It’s difficult to walk the Christian life alone. The challenges of living for God in a sinful world can often overwhelm even the strongest believers. The scriptures tell us to team up with other believers to:
- Worship God together (Psalm 34:3)
- Stir up and motivate one another to love, do good works and to follow God (Hebrews 10:24-25)
- Teach and admonish one another in psalms, hymns and spiritual songs (Colossians 3:16)
- Encourage one another to live in righteousness daily (Hebrews 3:12-14)
- Be refreshed through fellowship together (1 Corinthians 16:18)
- Rebuke in the fear of God and in love for each other
- Mutually submit to one another in humility (Ephesians 5:21).
- Pray for each other for healing (James 5:15-16)
- Edify one another through our spiritual gifts (Romans 12:3-8, 1 Corinthians 12:7-28)
Being “plugged in” to a church will help us meet the above objectives and foster our spiritual growth. It will help equip us for service in God’s kingdom.
If you are not involved with a church, we encourage you to find one and get involved! If you are involved in a church that you don’t like, ask God what to do. It may be that you have gifts and talents that aren’t being fully employed – perhaps you’re supposed to put them to use in your current church or at another church? Sometimes God places us in situations we don’t like so we’ll make changes for His glory. In other cases, we may simply be in the wrong place and God is calling us to move.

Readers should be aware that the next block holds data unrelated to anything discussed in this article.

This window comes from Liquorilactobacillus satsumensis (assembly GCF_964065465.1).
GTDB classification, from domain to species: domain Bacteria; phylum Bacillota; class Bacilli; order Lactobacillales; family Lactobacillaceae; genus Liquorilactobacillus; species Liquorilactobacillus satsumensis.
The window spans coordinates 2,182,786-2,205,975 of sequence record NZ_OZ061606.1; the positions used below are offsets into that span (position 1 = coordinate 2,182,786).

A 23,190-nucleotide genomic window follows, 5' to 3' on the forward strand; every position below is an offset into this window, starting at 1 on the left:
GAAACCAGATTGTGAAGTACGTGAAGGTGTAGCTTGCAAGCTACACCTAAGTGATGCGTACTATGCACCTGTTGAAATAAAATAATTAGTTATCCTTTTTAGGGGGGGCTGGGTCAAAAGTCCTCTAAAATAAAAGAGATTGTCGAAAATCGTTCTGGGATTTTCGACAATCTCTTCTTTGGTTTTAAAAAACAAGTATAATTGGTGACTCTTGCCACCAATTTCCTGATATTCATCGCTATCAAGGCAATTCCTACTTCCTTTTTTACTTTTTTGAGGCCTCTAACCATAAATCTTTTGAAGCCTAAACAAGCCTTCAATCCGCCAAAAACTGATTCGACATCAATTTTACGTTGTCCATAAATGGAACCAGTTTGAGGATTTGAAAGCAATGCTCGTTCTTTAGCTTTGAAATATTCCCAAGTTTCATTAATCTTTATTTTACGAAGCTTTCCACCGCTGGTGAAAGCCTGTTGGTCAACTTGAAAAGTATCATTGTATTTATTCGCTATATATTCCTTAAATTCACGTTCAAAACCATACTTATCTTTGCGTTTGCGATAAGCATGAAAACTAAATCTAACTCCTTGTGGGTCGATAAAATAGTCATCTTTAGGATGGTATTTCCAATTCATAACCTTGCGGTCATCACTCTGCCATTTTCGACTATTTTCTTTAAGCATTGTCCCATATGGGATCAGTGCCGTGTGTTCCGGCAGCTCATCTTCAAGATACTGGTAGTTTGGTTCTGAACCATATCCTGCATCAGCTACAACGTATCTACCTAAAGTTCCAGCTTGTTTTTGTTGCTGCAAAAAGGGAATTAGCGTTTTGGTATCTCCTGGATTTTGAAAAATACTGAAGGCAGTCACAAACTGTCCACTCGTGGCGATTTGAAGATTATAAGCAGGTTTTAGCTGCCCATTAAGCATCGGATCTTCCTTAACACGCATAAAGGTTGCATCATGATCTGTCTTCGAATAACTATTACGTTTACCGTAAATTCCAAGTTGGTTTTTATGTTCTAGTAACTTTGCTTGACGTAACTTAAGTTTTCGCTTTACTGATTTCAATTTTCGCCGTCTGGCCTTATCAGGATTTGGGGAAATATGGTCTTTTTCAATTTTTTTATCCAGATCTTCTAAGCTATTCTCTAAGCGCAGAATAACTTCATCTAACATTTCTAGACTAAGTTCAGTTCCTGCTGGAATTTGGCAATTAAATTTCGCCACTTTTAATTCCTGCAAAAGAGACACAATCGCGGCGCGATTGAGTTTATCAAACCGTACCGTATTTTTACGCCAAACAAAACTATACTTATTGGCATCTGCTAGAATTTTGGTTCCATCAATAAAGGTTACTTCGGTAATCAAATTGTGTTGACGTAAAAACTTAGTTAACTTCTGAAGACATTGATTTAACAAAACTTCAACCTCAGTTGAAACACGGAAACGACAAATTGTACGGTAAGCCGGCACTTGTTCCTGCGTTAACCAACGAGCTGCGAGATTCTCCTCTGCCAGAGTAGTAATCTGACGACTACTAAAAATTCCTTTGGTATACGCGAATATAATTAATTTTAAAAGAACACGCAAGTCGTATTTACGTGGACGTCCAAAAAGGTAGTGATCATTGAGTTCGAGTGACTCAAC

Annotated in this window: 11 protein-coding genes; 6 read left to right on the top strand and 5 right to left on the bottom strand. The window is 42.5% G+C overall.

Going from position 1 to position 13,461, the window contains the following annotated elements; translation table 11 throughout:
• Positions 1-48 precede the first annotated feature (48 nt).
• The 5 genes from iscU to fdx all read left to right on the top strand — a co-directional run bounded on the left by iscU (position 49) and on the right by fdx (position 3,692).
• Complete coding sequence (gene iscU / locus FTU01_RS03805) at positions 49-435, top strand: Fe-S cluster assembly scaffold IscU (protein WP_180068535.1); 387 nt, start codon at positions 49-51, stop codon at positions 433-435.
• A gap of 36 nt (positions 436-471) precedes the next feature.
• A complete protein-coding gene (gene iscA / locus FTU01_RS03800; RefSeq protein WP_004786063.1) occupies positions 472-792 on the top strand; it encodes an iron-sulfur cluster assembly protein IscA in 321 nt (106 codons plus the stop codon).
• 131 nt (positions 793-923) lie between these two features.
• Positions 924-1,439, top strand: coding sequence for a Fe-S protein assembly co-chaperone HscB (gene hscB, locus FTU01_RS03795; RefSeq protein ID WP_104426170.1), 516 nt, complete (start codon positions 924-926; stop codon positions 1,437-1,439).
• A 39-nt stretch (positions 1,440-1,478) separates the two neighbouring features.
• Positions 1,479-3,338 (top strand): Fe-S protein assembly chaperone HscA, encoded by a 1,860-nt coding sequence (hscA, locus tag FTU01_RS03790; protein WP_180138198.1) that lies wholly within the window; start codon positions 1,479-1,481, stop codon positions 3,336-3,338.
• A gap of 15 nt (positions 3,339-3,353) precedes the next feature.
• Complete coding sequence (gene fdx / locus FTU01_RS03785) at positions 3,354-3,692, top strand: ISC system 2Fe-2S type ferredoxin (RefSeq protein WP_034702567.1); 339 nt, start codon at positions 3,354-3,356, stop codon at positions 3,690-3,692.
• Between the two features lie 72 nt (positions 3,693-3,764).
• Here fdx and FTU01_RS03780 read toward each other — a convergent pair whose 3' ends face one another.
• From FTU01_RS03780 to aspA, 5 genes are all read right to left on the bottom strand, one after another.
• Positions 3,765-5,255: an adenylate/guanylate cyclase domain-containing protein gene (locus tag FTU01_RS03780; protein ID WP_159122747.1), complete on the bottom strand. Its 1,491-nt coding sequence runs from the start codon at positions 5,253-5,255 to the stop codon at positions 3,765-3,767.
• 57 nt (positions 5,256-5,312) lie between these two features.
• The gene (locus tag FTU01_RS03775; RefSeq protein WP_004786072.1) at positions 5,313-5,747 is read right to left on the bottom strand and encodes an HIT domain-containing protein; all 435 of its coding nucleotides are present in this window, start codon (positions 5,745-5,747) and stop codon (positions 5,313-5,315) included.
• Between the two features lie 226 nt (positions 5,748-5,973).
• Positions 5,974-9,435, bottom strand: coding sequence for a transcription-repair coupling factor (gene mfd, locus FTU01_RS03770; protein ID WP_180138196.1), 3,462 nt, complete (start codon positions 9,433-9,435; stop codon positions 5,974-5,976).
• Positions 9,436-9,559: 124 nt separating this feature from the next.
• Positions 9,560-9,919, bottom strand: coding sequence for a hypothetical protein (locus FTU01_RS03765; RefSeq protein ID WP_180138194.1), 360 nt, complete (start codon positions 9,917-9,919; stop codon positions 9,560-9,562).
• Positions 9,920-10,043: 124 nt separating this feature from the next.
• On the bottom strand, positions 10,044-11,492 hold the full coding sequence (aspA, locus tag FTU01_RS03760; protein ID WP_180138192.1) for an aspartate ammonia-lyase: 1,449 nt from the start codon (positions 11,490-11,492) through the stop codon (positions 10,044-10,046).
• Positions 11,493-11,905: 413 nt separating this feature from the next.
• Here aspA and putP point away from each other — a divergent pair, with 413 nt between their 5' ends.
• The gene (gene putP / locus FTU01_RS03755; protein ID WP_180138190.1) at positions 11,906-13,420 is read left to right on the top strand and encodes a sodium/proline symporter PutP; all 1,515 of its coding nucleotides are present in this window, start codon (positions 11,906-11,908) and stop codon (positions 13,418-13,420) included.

What to look for in a church
It is good to remember that the Body of Christ is one “church” and that there are many different groups of believers that gather around the world as a part of that church. The church isn’t a building – its the Body of Christ made up of many groups of people. They may have have different names or denominations, but if they truly follow Jesus then they are all part of the Body of Christ. Before you start the church search, be sure to ask God to guide you in the search. Ask Him to show you the right place to go. Be sure to verify that a prospective church’s doctrinal positions are in line with the Bible. Some notable good things to look for include:
- Belief in Jesus Christ as the risen Son of God for salvation; that salvation only comes through faith in Jesus Christ